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Mumbai crime: 71-yr-old drugged with sleeping pills, robbed by maid

Khar resident Meherunnisa Khan woke up four days later, only to find that her maid had fled with gold worth Rs 5 lakh and Rs 60,000 in cash; the maid was arrested from Chhattisgarh

A 71-year-old resident of Guru Nanak Nagar in Khar (West) was made to consume 30 sleeping pills by her caretaker, who then walked away with gold worth Rs 5 lakh and Rs 60,000 in cash from her home. Meherunnisa Khan, who suffers from arthritis, regained consciousness only after four days at Holy Family Hospital, after her neighbour found her unconscious. The Bandra police arrested the caretaker from Chhattisgarh last morning.

Senior citizen drugged, robbed by maidMeherunnisa Khan, who suffers from rheumatoid arthritis, has been bedridden for the past 20 years. Pic/Satyajit Desai

The crime was committed on December 23 at her flat in Jyoti Sadan building. Sangita Alfans Kerketta (30), Khan’s caretaker, offered her milk that was spiked with 30 sleeping pills. “She (Kerketta) had left the house keys and the contact number on the door of the house. The next day, I noticed that the door to Mrs Khan’s house had not been opened for long. I opened the door and found her lying unconscious. I rushed her to Holy Family Hospital,” said the victim’s next-door neighbour Mohini Jiwnani.

Meherunnisa Khan has been living alone at the mercy of caretakers. Pic/Satyajit Desai

Jiwnani stated that the pills belonged to her, and since she was addicted to them, her husband had kept them in Khan’s house. There were eight different kinds of drugs, and 30 pills in all. All of them have been missing since the date of the incident. “Only God knows from how long she had been mixing the pills in my food and milk. In the month of November, soon after Kerketta joined as my caretaker, I had a similar attack. I was rushed to the hospital then and treated immediately, and we assumed it happened because of weakness,” said Khan.

Khan added, “To prove that she was a good worker, she cleaned the house two days before administering the pills to me. I never suspected her because she stayed on in November, after giving me the pills for the first time.” Khan, who suffers from rheumatoid arthritis, has been bedridden for the past 20 years. Her only son, Sajid Khan, is employed as a landscape manager in an American company based in Saudi Arabia.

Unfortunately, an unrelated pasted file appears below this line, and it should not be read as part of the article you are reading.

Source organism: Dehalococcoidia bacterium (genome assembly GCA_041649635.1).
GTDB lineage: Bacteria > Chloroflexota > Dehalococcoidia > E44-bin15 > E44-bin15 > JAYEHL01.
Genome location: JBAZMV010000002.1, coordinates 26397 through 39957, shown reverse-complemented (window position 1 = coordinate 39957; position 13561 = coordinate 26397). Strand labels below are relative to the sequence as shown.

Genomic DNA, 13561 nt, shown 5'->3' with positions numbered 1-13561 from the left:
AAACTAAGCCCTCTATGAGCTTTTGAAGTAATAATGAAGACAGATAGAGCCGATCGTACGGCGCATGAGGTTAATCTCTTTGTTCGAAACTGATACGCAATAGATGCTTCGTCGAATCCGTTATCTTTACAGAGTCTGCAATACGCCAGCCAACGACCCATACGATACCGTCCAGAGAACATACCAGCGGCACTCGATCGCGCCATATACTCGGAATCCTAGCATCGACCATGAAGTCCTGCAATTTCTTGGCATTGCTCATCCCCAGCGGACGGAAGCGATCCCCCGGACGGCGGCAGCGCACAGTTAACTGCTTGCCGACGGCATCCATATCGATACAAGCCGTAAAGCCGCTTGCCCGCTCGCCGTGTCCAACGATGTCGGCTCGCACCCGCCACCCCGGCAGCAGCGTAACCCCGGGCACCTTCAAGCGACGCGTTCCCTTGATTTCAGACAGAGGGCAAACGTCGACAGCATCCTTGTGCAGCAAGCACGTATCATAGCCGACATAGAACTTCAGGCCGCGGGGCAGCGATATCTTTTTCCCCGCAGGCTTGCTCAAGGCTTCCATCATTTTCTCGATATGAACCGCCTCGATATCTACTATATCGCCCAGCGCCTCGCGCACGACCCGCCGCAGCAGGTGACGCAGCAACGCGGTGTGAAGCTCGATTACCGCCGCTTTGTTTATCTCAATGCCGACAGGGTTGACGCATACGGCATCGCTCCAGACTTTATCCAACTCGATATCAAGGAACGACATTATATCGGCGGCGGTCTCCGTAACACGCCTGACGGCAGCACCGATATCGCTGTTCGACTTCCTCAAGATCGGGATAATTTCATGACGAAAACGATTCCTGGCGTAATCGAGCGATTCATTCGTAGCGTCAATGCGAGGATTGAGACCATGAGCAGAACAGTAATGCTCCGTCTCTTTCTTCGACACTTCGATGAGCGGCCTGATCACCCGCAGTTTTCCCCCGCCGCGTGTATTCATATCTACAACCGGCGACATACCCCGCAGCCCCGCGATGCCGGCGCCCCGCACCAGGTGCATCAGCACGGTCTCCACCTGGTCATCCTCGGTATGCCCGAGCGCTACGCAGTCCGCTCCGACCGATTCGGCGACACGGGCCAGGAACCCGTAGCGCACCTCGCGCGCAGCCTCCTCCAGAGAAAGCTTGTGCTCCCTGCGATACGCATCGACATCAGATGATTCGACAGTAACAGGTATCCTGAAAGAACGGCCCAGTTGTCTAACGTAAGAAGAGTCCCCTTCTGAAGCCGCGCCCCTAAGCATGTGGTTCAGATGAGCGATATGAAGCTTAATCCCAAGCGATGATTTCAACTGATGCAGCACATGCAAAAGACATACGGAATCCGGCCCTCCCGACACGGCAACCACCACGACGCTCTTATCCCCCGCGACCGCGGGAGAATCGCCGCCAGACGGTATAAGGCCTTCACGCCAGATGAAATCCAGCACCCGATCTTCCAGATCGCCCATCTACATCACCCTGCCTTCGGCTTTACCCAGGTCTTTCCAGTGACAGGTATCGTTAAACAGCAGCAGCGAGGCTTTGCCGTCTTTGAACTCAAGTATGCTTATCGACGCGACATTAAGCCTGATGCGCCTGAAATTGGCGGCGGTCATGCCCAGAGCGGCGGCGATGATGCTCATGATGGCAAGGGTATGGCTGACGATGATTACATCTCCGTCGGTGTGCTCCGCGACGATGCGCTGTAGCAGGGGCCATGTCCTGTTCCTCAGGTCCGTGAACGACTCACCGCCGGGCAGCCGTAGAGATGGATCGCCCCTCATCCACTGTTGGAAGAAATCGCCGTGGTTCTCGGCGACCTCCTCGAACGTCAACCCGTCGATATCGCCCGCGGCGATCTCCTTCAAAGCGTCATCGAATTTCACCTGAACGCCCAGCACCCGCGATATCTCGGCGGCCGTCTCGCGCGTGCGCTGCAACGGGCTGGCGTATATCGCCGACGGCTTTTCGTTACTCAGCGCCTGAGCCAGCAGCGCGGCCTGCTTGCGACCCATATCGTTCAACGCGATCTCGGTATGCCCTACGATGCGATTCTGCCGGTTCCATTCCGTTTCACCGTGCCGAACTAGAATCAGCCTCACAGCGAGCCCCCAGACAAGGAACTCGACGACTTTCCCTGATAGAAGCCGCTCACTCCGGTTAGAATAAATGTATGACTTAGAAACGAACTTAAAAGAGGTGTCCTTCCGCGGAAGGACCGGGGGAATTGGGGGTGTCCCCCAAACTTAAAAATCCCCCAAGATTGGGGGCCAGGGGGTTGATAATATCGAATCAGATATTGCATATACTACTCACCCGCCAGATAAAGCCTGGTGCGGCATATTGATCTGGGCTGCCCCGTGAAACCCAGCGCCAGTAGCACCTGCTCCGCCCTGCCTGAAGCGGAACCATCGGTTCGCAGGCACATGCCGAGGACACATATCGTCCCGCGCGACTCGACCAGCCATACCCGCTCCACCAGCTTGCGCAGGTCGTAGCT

For the last 20 years, Khan has been living alone in the city, at the mercy of caretakers. Kerketta was employed in the month of November on a monthly salary of Rs 7,000. “My son visits me once in a year and stores all my requirements in the house. For daily chores, I have to depend on the caretakers,” Khan said.

Kerketta also stole new clothes and utensils. According to Jiwnani, Kerketta had called the next morning to find out how Khan was. “She enquired with me about the ‘aunty’ and I told her that whatever she did was very wrong. But she immediately disconnected the phone.” After Jiwnani informed Khan’s son about the incident, her daughter-in-law Sumaiya flew back to India and is now tending to the elderly woman’s needs.

Following the complaint made by Khan’s relatives, cops have taken serious note of the incident and had booked Kerketta on charges of attempt to murder. Assistant Police Inspector Mukul Yadav of Bandra police station said, “We came to know after investigations that the accused had fled to Chhattisgarh. We tracked her down and arrested her this morning. She has confessed to giving the pills to Khan.

But, she has not opened up about the belongings that were stolen from Khan’s residence.” The caretaker has been arrested under sections 307 (attempt to murder), 328 (causing hurt by means of poison), 381 (theft by clerk or servant of property in possession of master) and 24 (dishonesty) of the IPC.

Deadly drugs

The cocktail of anti-depressants, anti-psychotic and anti-anxiety drugs administered to Khan included tablets of:
Stablon
Agoprex 25
Mirtaz 15
Sizopin 100
Trika SR .5
Nexito 5
Nitrest 5
Ativan 1

Representational Pic

Speaking to MiD DAY about the effects of the drugs, Dr Ashish Tiwari, CEO of Zynova Hospitals, said, “In case of overdose, there may be drowsiness, lethargy, cardiovascular and respiratory depression, hypotonia, coma and death.”

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